Rehoboth dining: It all started with Vic and Joyce
Regular visitors to this page know about my love for the history of Rehoboth-area dining. More than one coffee break here at the Cape Gazette has been spent with a certain editor (I’ll refer to her simply as “Trish Vernon” to protect her privacy) competing to see who can most accurately name the parade of restaurants past. She always wins. That’s probably why they call her “Editor.”
I am honored to be a part of the upcoming Beach Eats exhibit at the Rehoboth Beach Museum. I’m looking forward to working with director Nancy Alexander to help piece together the jigsaw puzzle depicting who opened what and where, and who did it first. Two names appear over and over on many of those puzzle pieces, so imagine my surprise when I learned that none other than Victor Pisapia recently returned to Rehoboth for a visit, attending a dinner party at the home of Joyce Felton. The undisputed king and queen of upscale dining in Rehoboth - together again!
If you live here in Rehoboth and you’re wondering who these people are, shame on you. Victor and Joyce pretty much singlehandedly pioneered the reputation for fine dining that Rehoboth enjoys today. Thirty-two years ago, Pisapia (then co-owner of the Back Porch Café - already open for six years) and New York caterer (and part-time Back Porch hostess) Felton maxed out their credit cards, sold Pisapia’s car and shouted out the winning bid to purchase an old Victorian beach house on Baltimore Avenue.
Their dream of a low-key, über frou-frou eatery with candles flickering on darkened walls alongside a quiet bar with just a hint of soft background music didn’t have time to come true. The Blue Moon was an immediate success, with diners flocking to the Nation’s Summer Capital to experience something other than corn dogs, cheesesteaks and pizza. The bar took off, quickly becoming the place to see and be seen. Stories about the Moon’s occasionally chequered past have grown into part of what makes Rehoboth Rehoboth. Nobody can say that it hasn’t been a wild ride, with Tijuana Taxi, the Surfside Diner, Westside Café and the alluringly infamous Strand nightclub riding the crest of the wave. Former newspaper reporter Barry Price calls it “the golden era of entrepreneurial Rehoboth.”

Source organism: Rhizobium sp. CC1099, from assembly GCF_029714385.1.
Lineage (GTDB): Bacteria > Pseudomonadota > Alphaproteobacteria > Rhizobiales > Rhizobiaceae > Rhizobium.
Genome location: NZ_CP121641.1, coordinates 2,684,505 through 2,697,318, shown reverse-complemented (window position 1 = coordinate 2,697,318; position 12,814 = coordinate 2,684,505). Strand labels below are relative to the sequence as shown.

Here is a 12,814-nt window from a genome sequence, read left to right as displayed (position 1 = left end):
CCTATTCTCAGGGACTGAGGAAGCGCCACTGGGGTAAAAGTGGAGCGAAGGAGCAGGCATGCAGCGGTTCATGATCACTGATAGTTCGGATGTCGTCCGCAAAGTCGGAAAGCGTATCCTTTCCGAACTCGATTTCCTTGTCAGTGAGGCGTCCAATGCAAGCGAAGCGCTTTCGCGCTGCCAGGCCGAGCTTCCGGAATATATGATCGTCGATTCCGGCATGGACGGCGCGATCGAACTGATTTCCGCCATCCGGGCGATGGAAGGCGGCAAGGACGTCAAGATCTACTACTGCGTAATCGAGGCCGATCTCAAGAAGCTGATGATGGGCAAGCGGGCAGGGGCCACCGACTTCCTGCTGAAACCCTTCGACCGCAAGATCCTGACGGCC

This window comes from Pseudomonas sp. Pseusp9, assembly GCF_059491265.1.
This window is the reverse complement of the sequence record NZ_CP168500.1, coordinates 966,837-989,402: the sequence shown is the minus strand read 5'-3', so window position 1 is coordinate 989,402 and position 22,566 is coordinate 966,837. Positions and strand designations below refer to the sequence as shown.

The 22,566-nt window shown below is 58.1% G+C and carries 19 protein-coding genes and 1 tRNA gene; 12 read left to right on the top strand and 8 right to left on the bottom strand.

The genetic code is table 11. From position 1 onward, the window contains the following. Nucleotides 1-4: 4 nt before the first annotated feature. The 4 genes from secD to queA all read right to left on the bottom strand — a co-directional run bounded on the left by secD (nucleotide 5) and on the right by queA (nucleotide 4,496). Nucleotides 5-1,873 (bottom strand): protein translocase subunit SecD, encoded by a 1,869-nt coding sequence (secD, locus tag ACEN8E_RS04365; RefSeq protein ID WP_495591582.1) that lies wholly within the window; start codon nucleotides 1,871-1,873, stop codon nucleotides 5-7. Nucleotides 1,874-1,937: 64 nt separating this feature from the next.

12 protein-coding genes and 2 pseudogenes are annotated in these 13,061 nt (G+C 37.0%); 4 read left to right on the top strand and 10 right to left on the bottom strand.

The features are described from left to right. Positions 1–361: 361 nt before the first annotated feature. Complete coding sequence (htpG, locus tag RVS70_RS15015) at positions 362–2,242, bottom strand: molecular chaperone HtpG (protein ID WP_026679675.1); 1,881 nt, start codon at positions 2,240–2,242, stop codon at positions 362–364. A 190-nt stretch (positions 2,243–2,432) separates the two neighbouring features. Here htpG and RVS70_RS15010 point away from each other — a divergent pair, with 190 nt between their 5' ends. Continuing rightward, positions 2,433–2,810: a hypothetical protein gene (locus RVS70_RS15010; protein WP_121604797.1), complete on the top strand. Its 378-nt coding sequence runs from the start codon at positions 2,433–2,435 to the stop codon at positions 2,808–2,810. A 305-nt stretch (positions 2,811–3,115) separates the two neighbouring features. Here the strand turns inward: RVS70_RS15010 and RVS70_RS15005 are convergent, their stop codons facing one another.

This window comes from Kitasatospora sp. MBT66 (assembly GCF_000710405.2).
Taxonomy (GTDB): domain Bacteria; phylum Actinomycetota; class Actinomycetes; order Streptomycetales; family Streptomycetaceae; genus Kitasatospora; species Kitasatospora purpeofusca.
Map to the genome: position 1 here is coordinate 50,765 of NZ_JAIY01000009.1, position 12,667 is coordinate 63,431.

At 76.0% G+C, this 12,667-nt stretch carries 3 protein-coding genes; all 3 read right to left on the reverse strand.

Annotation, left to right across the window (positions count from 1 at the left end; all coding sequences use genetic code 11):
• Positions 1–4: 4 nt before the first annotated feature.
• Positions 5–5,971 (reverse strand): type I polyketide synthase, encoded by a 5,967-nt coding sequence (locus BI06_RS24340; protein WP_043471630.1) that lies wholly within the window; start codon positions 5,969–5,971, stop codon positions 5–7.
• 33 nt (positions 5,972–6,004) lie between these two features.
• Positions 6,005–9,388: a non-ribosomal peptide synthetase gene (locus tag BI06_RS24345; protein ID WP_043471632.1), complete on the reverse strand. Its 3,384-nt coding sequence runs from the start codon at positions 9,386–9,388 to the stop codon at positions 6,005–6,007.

Joyce Felton lives nearby and enjoys retirement with her longtime partner, Susannah Griffin. Victor Pisapia is still very much the entrepreneur. VictorsFood provides multifaceted services such as cooking classes, food tours, parties, special events, corporate cooking/team-building activities, and forays into gastrotourism. He resides in Sydney, Australia, with his partner Jim Bahr, who, along with Steve Elkins and Murray Archibald, was instrumental in creating CAMP Rehoboth and the popular Letters from CAMP Rehoboth. The publication has grown from a four-page typewritten newsletter to the professionally produced magazine it is today. They all have most certainly left their mark on Rehoboth Beach!
If Victor and Joyce are the pioneers, there are many others who followed in their footsteps to eventually assemble the assortment of eateries for which Rehoboth is so well known. Names like Sydney Arzt, Kevin Reading, Siri Svasti, Dominick Pulieri, Harry Tsoukalas and his brothers, Chip Hearn and his father, Marilyn Spitz and Alison Blyth are just a few that come to mind.
Resort dining is nothing short of a challenge. The season is short, and too many establishments compete for too few patrons in the winter. But, as the off-season becomes less of a ghost town and more of an eight-month shoulder season, even some national chains are taking notice. And to think it all started with an auction.